Donald Rumsfeld and Winston Churchill

Library of Congress/Wikipedia (PD) | Gage Skidmore/Flickr (CC BY SA 2.0) | Remix by Jason Reed

Donald Rumsfeld’s Churchill Solitaire is the gaming app you have, not the one you might want.

Candy Crush. Farmville. And now, Churchill Solitaire.

At the ripe old age of 83, Donald Rumsfeld, the veteran of several Republican White Houses and one of the chief architects of the 2003 Iraq War, is diving feet first into the world of mobile gaming apps.

The game, called Churchill Solitaire, is a maddeningly complex version of the classic card game favored by legendary British Prime Minister Winston Churchill.

Like Solitaire, players attempt to sort a deck of cards by rank and suit in an allotted amount of either time or number of moves. But in Churchill’s version, players use two decks of cards instead of one. And the cards are sorted into eight piles instead of the original seven piles—a so-called “Devil’s Row” pile only adds to the complexity of game.

Rumsfeld’s app hits iPhones, Androids and tablets all over the world this week.

The former defense secretary’s foray into the online gaming world is classic Rumsfeld—apparently using a Dictaphone to record “snowflake” memos to the team of developers and programmers working on the game.

But those who were on the receiving end of those infamous snowflakes inside the Pentagon, particularly during the Iraq War, may grimace at the irony of Rumsfeld delving into the world of video games.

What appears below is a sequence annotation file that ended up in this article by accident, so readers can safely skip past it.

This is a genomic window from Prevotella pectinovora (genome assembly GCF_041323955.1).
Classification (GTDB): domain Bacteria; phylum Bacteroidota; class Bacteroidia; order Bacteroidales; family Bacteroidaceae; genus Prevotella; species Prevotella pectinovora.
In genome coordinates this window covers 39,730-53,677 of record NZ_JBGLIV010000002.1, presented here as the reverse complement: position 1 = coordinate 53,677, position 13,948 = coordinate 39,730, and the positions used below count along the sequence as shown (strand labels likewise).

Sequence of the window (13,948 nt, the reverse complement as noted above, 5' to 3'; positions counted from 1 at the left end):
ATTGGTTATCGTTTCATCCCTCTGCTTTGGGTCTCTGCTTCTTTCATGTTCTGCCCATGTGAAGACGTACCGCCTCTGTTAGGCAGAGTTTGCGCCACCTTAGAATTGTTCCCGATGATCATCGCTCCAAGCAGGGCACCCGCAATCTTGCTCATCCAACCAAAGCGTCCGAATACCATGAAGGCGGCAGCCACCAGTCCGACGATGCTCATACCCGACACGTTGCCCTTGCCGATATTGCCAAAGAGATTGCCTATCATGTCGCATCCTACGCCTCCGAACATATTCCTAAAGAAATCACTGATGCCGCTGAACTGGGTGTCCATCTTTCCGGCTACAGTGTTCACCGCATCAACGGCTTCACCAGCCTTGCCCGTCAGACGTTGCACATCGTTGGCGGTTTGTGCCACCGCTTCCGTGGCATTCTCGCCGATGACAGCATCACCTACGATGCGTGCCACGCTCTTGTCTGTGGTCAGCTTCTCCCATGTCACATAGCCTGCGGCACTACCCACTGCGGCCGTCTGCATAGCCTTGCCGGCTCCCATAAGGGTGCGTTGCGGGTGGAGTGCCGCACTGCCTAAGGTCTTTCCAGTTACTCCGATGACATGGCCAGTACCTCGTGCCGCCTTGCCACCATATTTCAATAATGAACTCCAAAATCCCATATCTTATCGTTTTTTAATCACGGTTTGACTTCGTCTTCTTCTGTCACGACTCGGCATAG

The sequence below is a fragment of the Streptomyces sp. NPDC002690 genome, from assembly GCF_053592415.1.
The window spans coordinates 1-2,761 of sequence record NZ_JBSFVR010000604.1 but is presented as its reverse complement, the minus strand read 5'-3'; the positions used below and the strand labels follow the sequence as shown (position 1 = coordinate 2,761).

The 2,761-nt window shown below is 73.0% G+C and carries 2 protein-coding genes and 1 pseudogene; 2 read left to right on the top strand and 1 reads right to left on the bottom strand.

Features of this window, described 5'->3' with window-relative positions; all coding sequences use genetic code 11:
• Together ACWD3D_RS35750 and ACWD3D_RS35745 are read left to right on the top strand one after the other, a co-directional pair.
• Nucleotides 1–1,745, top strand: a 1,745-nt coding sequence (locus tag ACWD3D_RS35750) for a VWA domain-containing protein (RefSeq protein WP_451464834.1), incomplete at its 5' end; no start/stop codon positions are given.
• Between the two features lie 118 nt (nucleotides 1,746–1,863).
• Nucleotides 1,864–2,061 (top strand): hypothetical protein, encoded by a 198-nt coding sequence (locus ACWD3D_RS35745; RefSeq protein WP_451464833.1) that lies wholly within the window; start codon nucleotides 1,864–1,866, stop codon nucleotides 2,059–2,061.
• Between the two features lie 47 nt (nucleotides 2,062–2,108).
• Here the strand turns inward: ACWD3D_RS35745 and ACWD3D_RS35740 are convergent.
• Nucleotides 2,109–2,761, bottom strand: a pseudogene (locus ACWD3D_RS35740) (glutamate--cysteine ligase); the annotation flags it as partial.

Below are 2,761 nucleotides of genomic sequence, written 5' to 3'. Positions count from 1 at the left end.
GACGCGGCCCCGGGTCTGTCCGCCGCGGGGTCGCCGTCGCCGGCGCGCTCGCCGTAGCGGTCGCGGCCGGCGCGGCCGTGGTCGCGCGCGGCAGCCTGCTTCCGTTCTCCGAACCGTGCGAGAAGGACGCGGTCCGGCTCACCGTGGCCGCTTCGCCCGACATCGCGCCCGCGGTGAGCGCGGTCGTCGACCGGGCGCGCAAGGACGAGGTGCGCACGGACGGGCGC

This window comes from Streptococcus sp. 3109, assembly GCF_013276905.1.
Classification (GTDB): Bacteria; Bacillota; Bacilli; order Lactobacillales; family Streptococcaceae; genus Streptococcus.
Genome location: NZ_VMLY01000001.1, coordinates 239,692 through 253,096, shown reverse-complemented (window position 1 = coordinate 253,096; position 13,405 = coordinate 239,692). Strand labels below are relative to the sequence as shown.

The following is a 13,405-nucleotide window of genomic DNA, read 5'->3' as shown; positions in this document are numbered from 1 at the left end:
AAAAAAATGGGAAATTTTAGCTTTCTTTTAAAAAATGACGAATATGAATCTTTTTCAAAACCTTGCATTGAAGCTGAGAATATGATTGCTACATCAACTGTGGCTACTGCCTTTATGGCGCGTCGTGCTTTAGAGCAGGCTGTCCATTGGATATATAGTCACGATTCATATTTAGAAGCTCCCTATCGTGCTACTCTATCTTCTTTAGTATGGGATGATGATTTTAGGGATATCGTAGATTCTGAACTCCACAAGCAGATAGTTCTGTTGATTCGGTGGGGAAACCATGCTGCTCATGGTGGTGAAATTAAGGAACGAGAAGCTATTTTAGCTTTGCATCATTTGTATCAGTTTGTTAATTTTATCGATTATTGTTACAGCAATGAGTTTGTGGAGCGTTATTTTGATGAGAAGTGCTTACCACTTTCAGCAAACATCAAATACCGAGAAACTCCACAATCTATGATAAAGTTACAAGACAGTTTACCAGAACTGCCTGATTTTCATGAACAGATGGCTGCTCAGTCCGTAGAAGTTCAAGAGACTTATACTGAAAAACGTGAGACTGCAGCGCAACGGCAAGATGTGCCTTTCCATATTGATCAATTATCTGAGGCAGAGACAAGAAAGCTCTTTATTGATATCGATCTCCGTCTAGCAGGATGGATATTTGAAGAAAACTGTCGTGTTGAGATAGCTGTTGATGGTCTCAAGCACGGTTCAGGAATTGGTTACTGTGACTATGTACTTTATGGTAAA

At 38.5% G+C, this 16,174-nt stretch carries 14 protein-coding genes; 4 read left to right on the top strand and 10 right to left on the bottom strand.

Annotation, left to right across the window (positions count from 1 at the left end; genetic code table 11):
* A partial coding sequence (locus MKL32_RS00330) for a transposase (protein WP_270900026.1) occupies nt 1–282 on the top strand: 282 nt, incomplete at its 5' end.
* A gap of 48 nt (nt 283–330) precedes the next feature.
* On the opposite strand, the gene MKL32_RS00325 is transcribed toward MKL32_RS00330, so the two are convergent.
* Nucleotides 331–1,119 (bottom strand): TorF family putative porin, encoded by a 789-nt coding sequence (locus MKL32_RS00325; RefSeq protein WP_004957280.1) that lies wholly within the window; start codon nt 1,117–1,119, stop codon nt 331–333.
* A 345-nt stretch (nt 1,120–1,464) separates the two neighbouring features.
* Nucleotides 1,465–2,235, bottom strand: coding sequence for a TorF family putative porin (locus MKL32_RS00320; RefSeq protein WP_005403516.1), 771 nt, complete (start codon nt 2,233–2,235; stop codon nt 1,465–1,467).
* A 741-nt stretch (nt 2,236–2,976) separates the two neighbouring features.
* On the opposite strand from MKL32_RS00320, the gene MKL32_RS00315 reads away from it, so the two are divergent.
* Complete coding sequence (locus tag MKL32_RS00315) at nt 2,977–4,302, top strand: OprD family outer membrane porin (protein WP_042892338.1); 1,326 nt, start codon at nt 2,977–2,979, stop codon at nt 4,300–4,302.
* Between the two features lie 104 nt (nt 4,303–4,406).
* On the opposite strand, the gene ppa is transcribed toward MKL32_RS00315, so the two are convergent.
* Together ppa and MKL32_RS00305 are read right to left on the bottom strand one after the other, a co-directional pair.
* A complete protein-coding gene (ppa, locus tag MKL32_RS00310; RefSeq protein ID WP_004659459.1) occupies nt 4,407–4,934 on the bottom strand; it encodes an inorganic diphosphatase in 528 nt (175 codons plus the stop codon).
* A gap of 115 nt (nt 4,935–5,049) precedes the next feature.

The man who in the run up to the war championed, and later was forced to defend, the idea that modern warfare should be more akin to Call of Duty is now making video games.

The idea at the time, known within U.S. national security circles as force transformation—where technology would trump troop numbers—was seen as a supposed game changer.

Players use two decks of cards instead of one. And the cards are sorted into eight piles instead of the original seven piles—a so-called “Devil’s Row” pile only adds to the complexity of game. 

No longer would the United States and its allies have to flood the battlefield with troops, putting thousands of American lives in harms way. According to the doctrine of Rumsfeld’s force transformation, wars could be won with a small number of actual soldiers, sailors, airmen and Marines backed by the best technology the U.S. military industrial complex could provide.

Autonomous surveillance aircraft. Smart bombs that could drop high explosives onto targets no bigger than a person’s home. Communications systems that could transmit enemy and friendly positions to U.S. forces in real time.

While U.S. forces were able to demonstrate with deadly clarity the significant advantages of battlefield technology in the 1991 invasion of Iraq, Rumsfeld’s transformation plan would usher in a new way of warfare for a different type of war.

This new way of warfare was put to the test in Baghdad and later places like Fallujah, Mahmudiya, Sadr City, Basra, and elsewhere across Iraq’s badlands in 2003. This battlefield experiment initially galled the Pentagon’s top brass tasked with running the war, knowing it would be their troops who would suffer that burden. And they did.